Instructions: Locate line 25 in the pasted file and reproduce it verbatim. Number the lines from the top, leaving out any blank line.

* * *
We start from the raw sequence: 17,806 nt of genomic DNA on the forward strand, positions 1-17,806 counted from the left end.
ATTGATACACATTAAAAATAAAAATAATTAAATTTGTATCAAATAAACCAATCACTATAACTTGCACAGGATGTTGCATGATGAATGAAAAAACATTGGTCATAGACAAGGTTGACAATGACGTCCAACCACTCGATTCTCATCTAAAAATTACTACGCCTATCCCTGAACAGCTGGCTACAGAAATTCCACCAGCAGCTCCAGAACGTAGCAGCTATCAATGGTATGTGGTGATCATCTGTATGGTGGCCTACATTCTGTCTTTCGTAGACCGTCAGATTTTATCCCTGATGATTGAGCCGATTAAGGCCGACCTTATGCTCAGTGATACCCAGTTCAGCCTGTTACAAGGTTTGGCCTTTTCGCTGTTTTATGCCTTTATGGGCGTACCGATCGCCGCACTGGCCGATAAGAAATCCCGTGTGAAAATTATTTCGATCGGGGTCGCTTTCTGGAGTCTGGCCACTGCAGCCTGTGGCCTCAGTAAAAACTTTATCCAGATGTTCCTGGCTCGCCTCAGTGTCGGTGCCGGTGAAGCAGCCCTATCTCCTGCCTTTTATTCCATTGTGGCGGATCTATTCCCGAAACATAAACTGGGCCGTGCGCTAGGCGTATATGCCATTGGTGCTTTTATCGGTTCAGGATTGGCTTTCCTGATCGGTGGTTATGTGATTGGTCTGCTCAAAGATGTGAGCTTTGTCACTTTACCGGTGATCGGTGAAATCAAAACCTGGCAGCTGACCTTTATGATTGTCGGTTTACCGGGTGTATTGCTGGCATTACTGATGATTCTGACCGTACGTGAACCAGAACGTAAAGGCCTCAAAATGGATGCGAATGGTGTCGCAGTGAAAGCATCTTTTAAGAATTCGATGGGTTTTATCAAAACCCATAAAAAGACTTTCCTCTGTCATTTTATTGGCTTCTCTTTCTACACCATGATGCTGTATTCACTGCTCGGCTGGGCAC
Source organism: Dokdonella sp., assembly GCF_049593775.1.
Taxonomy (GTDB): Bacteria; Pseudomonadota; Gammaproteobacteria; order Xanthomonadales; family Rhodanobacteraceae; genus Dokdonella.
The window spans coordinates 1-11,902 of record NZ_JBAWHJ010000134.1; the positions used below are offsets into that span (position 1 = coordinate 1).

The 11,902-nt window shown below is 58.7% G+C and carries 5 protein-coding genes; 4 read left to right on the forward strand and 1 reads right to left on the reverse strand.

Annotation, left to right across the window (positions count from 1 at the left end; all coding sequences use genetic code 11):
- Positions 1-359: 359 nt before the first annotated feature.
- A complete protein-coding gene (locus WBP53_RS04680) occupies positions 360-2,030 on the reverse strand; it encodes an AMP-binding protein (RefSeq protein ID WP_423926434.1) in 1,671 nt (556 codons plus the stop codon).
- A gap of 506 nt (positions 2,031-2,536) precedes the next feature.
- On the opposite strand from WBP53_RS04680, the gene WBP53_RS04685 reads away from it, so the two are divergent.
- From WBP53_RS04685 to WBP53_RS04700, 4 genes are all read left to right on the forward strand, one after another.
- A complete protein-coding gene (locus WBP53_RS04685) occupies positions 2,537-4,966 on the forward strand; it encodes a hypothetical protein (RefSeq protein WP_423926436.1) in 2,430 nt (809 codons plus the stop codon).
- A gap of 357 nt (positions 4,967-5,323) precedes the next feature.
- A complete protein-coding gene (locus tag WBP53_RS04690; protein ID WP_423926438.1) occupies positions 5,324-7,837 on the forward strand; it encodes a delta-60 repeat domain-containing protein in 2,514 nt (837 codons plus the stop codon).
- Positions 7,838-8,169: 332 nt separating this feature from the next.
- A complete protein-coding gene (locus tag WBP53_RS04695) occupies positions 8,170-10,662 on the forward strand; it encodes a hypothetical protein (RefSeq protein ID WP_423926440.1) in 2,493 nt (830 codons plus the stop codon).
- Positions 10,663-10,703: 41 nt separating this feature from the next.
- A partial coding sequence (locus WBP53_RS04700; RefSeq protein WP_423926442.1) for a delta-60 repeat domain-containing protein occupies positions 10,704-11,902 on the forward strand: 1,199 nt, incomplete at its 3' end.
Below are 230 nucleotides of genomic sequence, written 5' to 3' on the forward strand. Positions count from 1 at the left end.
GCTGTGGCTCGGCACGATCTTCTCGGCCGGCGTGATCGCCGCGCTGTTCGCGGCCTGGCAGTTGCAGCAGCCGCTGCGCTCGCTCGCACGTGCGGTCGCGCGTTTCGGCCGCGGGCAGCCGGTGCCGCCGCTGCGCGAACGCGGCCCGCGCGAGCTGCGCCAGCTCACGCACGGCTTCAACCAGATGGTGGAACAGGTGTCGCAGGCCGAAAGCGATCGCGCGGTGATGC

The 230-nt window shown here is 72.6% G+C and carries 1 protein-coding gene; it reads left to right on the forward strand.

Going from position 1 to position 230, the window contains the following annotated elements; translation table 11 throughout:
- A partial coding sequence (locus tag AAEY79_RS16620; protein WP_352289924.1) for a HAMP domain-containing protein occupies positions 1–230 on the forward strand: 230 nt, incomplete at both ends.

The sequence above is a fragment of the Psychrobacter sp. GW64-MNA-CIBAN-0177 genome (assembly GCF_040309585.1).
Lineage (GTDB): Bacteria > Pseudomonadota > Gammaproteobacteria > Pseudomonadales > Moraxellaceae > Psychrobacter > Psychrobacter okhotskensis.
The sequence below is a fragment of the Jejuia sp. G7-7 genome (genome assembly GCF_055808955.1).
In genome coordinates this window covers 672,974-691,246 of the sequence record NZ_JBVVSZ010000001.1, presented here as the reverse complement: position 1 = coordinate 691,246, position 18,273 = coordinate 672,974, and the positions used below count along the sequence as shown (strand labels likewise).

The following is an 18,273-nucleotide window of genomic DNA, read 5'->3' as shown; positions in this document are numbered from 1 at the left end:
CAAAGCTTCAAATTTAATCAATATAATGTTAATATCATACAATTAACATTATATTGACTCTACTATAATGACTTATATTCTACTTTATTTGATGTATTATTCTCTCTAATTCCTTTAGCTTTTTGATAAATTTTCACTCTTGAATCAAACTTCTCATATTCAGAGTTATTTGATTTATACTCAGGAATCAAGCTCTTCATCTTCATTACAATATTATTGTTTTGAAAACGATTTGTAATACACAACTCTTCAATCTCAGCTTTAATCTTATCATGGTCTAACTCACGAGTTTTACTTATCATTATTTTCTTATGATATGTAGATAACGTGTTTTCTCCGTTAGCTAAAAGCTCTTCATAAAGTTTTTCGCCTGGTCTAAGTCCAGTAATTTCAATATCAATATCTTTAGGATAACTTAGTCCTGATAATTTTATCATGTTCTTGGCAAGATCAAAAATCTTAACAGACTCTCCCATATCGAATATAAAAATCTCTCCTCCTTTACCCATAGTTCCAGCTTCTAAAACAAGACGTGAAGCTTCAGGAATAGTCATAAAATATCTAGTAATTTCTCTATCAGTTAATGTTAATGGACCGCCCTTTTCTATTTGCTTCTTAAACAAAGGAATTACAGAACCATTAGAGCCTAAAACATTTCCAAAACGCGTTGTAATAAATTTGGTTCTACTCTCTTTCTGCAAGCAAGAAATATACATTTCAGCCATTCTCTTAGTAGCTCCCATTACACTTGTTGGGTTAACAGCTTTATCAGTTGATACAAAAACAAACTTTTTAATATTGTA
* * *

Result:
The sequence above is a fragment of the Psychrobacter sp. GW64-MNA-CIBAN-0177 genome (assembly GCF_040309585.1).